TOKYO (Reuters) - Japan’s Nikkei share average fell on Friday as investors pared exposure to exporters and banks while awaiting the weekend G20 meeting.
A deepening recession in the euro zone also dragged down shares, and sentiment deteriorated in late trade on news that a conservative, former finance ministry bureaucrat is the leading candidate to head the Japanese central bank.
The Nikkei closed down 1.2 percent at 11,173.83 after falling as much as 2.1 percent.
For the week, the Nikkei avoided a second straight weekly loss, squeezing out an 0.2 percent gain. Last week’s drop snapped a 12-week winning streak, its longest since 1959.
Finance officials from G20 nations gathered in Moscow, where they are expected to discuss Japanese economic policies that have contributed to the yen’s sharp decline against the dollar since mid-November. The Nikkei has added about 30 percent over the period.
“Investors who were waiting to take profits or shorting were active today,” said Hiroyuki Fukunaga, chief executive of Investrust. “Now that most earnings are out and the yen’s weakness has steadied, it’s the best timing for them to take selling positions.”
On Friday afternoon, the market was hit by a sell-off after sources close to the matter told Reuters that Japanese Prime Minister Shinzo Abe is close to naming his nominee for governor of the Bank of Japan, and that Toshiro Muto is the leading candidate for the job.
Muto is seen as a conservative reformer, and thus may be less likely to embark on an ultra-radical policy easing which markets have been expecting from the BOJ as policymakers try to reflate the economy.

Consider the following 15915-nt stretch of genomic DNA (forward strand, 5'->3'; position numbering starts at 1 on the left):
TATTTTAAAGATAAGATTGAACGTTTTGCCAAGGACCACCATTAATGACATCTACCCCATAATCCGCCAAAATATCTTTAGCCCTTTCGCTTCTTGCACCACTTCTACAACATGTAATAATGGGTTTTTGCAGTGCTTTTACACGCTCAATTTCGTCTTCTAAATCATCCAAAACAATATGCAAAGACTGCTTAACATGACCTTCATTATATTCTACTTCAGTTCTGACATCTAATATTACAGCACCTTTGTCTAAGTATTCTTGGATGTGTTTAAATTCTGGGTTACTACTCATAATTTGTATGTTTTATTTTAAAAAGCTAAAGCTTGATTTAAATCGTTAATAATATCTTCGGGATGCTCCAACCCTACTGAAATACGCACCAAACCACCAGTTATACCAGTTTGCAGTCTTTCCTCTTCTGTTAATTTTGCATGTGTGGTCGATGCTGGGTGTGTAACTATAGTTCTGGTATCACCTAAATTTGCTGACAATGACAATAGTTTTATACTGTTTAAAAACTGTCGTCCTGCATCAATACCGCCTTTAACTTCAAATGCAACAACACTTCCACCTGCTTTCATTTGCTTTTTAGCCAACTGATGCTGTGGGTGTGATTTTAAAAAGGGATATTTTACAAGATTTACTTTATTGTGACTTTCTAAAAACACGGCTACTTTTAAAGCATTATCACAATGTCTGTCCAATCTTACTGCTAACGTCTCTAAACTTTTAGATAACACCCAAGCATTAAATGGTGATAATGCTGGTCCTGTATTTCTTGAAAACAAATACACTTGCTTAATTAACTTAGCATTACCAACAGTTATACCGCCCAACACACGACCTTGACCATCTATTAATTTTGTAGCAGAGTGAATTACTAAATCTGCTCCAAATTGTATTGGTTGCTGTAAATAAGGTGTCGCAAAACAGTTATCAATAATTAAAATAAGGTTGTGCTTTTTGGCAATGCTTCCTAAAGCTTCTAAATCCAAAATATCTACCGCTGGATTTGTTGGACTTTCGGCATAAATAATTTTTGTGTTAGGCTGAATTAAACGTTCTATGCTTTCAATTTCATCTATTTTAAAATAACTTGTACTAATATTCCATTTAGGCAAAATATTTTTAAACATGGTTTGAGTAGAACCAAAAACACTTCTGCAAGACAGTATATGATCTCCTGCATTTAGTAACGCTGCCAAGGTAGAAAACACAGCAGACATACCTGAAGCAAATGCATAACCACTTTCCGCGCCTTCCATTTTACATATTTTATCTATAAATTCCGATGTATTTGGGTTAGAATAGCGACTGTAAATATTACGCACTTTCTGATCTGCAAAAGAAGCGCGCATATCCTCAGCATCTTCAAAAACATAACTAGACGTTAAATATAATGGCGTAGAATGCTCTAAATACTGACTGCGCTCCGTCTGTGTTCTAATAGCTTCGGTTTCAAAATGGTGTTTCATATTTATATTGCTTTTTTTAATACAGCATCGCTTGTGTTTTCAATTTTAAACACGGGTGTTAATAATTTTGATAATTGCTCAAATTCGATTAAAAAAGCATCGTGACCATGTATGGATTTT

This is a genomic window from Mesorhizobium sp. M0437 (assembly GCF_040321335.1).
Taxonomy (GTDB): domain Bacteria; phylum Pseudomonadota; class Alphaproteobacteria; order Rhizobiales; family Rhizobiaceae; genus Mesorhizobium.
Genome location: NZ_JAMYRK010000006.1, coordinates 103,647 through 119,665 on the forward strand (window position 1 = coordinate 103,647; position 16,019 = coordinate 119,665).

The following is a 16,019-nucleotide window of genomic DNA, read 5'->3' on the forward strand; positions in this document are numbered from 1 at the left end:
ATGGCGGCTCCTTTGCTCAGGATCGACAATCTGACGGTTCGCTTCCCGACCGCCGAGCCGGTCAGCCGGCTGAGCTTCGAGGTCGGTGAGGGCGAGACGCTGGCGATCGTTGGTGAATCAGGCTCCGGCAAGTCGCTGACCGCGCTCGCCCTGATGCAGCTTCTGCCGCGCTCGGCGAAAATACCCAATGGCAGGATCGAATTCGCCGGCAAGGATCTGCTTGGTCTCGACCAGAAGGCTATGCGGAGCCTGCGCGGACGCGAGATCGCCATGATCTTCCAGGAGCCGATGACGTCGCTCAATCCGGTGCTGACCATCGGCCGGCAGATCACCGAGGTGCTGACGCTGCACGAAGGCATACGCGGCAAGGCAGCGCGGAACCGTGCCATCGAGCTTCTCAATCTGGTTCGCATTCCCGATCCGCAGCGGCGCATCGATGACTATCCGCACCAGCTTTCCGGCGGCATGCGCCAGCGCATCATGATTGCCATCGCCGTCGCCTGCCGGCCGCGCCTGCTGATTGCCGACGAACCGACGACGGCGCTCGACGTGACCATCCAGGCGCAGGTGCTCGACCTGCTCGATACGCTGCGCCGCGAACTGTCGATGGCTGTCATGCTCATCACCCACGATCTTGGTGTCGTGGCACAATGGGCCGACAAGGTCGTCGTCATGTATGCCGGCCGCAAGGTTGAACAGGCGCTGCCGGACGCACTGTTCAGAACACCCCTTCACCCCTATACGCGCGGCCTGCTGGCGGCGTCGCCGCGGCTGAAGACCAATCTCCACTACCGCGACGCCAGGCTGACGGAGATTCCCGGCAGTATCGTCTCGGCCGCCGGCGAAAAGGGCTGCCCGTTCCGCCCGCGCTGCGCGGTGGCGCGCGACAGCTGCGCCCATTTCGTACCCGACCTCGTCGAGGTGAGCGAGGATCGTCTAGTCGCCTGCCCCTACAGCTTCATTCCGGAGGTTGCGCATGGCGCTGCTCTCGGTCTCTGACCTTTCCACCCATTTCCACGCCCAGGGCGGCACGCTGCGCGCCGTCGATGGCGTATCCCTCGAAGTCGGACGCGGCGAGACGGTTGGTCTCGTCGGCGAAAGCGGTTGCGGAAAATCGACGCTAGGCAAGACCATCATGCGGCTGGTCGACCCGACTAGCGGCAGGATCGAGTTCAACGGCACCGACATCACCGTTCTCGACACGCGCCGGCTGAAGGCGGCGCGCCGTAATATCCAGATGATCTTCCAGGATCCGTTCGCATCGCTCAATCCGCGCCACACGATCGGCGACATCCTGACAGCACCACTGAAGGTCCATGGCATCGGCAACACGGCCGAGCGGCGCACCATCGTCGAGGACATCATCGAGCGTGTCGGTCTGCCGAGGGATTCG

“Muto is considered that he would only follow traditional ways such as expanding asset purchase programs. It would merely be an ‘enhanced version of the conventional way’,” said Norihiro Fujito, senior investment strategist at Mitsubishi UFJ Morgan Stanley Securities.
“Investors see that it would be difficult to meet the (BOJ‘s) 2 percent inflation target without drastic easing. We cannot picture Muto going bold like buying foreign funds which could accelerate the yen’s weakness.”
Other market analysts agreed.
“It soured the mood, and some started dumping futures contracts,” said Hiroichi Nishi, an assistant general manager at SMBC Nikko Securities.
The broader Topix dropped 1.3 percent to 942.41, with 4.51 billion shares changing hands, similar to last week’s average daily volume of 4.65 billion shares.
Financials that have gained from the rally lost ground, with Mizuho Financial Group Inc (8411.T) falling 5.8 percent as the top-traded share by turnover on the main board. Mitsubishi UFJ Financial Group (8306.T) slipped 2.9 percent.
Automakers, whose share prices had jumped on expectations of higher overseas revenue due to the yen’s weakness, also fell as some investors thought the one-way bet on the yen against the dollar and euro was losing momentum.
Analysts said that investors focus is again worries over the euro-zone economy, as economic output in the euro zone fell by 0.6 percent in the fourth quarter. Germany contracted by 0.6 percent, marking its worst performance since the global financial crisis was raging in 2009.
Additional reporting by Sophie Knight and Tomo Uetake; Editing by Richard Borsuk